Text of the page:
One of the greatest challenges in multiple myeloma (MM) treatment is to overcome drug resistance. More and more evidence showed that not only the MM tumor cells should be targeted but also the bone marrow (BM) micro-environment. Interactions of MM cells with the BM micro-environment have a pivotal role in MM cell proliferation, survival, migration, angiogenesis as well as drug resistance. Many pathways are involved including the conserved Notch signaling pathway. The interaction of Notch receptors and ligands between adjacent cells induces proteolytic cleavage and release of the intracellular domain of the Notch receptor, also called Notch intracellular domains (NICD). NICD will then enter the nucleus and modify the expression of downstream target genes. Notch receptors are expressed by MM cells and Notch ligand Dll1 is present on bone marrow (BM) stromal cells. We investigated whether Notch activation in myeloma cells by the interaction with Dll1 on stromal cells contributes to bortezomib resistance. We analyzed Notch1 and Notch2 surface expression by flow cytometry on MM cells after Dll1 interaction using a stromal cell line modified to overexpress Dll1. Notch1 surface expression was not disturbed on mouse 5T33MMvt and human MMS1 and LP-1 cells while Notch2 expression on MM cells was significantly decreased after Dll1 interaction for 2 days. Next, we investigated NICD1 and NICD2 expression by western blot after Dll1/Notch interaction. NICD1 did not change in murine 5T33MMvt and human LP-1 and MMS-1 cells, while NICD2 is increased after Dll1 interaction. These results suggest that Dll1 can activate Notch signaling likely through the Notch2 receptor. We investigated whether Dll1/Notch activation could contribute to MM bortezomib resistance. MM cells were cocultured on immobilized recombinant Dll1 ligand and treated with 5 nM bortezomib for 48h. Compared to control, MM cells cocultured with Dll1 ligand were less sensitive to bortezomib. Furthermore, blocking the Notch pathway by DAPT (a gamma secretase inhibitor, GSI) could reverse this effect and increased the sensitivity to bortezomib. To delineate the molecular mechanism of Dll1-induced bortezomib resistance, we performed a drug resistance and metabolism gene array and found that CYP1A1 was significantly upregulated by Dll1/Notch interaction. CYP1A1 is a member of the cytochrome P450 family and regulates drug metabolism. We further demonstrated that inhibiting CYP1A1 by either α-Naphthoflavone (inhibitor) or CYP1A1-siRNA increases the sensitivity of MM cells to bortezomib, suggesting that CYP1A1 is involved in bortezomib resistance. As also previously demonstrated, CD138- 5T33MM cells are less sensitive to bortezomib than CD138+ 5T33MM cells. We analyzed CYP1A1 expression and activity and observed a higher CYP1A1 amount in CD138- cells compared to CD138+ MM cells. The higher CYP1A1 expression in CD138- cells might be a possible mechanism for their decreased bortezomib sensitivity compared to CD138+ cells. In addition, an in vivo experiment was performed. Combination treatment of DAPT with bortezomib was able to increase bortezomib sensitivity and prolonged overall survival in the 5T33MM mouse model.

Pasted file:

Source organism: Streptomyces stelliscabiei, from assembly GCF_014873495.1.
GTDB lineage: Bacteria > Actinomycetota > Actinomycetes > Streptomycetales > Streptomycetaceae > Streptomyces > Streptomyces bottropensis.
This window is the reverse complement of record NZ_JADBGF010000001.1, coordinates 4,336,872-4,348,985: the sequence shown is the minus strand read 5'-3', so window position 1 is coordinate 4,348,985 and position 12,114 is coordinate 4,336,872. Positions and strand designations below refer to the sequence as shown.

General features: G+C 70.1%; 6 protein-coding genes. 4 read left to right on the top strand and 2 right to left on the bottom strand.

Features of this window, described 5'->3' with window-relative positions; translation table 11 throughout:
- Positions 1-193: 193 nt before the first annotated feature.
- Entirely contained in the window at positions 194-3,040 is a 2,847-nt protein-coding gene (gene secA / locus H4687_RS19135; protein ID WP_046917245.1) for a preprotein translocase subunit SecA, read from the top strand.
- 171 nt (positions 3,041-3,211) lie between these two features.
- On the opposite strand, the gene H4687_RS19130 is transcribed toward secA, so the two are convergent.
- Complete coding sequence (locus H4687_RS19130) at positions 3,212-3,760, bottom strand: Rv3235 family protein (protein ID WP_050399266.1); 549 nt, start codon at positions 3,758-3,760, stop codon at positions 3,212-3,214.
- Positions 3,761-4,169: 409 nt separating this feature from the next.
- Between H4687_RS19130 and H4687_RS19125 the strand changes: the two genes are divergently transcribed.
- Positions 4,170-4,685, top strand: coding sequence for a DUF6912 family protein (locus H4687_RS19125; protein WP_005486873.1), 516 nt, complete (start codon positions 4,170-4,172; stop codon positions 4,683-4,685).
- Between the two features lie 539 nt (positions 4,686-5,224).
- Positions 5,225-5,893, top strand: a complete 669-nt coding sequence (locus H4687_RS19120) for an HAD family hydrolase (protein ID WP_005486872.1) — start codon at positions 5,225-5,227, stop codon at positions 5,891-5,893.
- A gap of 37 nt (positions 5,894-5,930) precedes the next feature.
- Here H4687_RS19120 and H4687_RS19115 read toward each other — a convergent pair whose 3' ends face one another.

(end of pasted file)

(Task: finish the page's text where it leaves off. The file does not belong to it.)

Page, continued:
In conclusion, our results suggest that Dll1/Notch activation contributes to bortezomib resistance by upregulating CYP1A1, a molecule involved in drug metabolism. Our data provide a potential strategy to overcome bortezomib resistance by combination with a Notch pathway inhibitor.
No relevant conflicts of interest to declare.
Asterisk with author names denotes non-ASH members.